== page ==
In light of Heller, McDonald, and their progeny, there is no longer any basis on which this Court can conclude that the District of Columbias total ban on the public carrying of ready-to-use handguns outside the home is constitutional under any level of scrutiny. Therefore, the Court finds that the District of Columbias complete ban on the carrying of handguns in public is unconstitutional. Accordingly, the Court grants Plaintiffs motion for summary judgment and enjoins Defendants from enforcing the home limitations of D.C. Code § 7-2502.02(a)(4) and enforcing D.C. Code § 22-4504(a) unless and until such time as the District of Columbia adopts a licensing mechanism consistent with constitutional standards enabling people to exercise their Second Amendment right to bear arms.4 Furthermore, this injunction prohibits the District from completely banning the carrying of handguns in public for self-defense by otherwise qualified non-residents based solely on the fact that they are not residents of the District.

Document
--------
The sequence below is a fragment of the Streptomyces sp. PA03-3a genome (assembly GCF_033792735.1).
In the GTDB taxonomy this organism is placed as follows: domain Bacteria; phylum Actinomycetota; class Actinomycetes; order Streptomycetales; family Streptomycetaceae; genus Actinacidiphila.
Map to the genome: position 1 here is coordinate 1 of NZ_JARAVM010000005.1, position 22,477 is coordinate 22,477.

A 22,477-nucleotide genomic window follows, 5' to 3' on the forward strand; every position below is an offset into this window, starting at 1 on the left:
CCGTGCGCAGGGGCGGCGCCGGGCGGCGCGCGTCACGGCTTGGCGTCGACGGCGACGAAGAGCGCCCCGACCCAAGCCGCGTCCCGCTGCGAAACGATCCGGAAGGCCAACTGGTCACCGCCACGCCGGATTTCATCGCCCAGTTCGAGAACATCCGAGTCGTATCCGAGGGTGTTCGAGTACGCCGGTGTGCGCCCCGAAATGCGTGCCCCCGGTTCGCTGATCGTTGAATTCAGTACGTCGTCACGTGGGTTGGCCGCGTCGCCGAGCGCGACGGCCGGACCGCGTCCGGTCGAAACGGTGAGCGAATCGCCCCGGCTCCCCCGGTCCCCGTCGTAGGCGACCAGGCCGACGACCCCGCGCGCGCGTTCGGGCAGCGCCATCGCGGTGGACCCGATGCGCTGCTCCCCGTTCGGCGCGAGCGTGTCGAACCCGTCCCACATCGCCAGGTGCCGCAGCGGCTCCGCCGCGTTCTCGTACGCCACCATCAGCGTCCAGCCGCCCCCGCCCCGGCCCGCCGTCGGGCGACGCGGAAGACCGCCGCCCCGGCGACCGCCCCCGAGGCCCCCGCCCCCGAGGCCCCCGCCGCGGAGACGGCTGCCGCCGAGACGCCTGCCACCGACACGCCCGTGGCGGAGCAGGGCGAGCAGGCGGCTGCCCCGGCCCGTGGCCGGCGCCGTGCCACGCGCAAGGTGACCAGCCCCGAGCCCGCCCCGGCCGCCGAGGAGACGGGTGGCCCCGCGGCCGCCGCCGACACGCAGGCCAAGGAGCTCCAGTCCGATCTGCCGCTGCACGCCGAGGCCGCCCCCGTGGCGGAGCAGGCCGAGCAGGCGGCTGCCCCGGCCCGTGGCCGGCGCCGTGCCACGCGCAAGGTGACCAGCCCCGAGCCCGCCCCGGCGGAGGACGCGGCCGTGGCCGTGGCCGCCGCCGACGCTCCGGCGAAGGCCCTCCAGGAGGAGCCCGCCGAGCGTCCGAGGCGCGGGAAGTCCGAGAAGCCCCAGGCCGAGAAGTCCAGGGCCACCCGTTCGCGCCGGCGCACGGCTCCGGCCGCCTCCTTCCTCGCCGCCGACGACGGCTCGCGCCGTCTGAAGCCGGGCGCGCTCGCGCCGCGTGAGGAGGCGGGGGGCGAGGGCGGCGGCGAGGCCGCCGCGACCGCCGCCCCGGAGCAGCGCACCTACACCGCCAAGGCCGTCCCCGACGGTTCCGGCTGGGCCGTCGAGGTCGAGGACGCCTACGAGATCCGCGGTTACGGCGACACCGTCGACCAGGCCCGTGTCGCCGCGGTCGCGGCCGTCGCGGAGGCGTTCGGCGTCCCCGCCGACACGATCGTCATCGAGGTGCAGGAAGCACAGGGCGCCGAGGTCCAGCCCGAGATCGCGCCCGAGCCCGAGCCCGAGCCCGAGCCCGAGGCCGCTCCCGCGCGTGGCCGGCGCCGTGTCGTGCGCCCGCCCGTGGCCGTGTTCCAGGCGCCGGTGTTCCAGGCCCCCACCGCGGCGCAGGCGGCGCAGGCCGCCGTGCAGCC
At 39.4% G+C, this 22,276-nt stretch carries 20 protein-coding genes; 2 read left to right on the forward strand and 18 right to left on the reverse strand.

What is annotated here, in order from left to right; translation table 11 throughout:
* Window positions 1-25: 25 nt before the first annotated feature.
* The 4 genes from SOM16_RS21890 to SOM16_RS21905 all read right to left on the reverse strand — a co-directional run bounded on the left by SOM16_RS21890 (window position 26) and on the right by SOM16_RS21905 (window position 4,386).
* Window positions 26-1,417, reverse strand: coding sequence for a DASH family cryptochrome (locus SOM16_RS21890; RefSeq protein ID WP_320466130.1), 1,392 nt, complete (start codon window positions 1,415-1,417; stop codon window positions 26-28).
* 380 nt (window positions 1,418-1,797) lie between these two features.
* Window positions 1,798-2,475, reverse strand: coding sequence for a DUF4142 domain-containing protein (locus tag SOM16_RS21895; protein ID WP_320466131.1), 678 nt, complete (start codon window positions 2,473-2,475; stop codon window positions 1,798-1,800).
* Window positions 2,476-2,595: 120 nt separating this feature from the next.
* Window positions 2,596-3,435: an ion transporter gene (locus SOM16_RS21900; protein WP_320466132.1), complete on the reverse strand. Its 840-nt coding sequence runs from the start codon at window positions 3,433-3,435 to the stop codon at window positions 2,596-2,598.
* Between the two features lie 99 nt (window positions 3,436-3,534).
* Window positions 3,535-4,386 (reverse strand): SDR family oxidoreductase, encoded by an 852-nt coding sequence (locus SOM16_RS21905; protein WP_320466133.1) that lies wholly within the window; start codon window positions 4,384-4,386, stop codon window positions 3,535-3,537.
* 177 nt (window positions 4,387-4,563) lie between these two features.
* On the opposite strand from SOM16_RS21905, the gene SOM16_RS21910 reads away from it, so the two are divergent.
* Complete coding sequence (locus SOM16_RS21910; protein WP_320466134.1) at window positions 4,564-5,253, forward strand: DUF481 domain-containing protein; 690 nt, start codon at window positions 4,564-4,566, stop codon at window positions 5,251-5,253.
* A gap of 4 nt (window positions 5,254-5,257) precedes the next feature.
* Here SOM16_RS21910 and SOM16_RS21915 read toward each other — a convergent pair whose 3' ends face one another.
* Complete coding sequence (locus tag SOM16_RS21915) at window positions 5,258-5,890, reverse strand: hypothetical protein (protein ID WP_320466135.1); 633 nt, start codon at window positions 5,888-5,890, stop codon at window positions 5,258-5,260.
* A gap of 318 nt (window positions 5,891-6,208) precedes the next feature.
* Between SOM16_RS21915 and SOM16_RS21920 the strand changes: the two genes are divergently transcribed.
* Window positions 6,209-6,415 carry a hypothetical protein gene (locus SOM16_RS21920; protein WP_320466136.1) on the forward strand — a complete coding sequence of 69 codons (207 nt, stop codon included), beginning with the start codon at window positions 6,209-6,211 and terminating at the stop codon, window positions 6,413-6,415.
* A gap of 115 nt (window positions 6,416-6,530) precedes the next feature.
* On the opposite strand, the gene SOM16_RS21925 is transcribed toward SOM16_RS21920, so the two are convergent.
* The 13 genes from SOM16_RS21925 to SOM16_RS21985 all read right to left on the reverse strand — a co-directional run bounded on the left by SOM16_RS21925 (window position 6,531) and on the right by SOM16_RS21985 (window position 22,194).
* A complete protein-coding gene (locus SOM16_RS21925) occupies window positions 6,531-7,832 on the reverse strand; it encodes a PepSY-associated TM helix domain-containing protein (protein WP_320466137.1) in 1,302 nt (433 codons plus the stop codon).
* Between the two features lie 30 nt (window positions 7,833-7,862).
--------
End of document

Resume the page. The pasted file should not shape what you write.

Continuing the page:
If DC chooses not to appeal, they will need to write legislation allowing for carry by law-abiding citizens. If they take this path, it will be interesting to see what sort of legislation results. Although several states maintain may-issue licensing regimes for handgun carry, when Illinois was forced to implement a carry law they went for shall-issue. In my opinion, anything short of shall-issue is likely to have constitutional problems, though training requirements and the like might survive.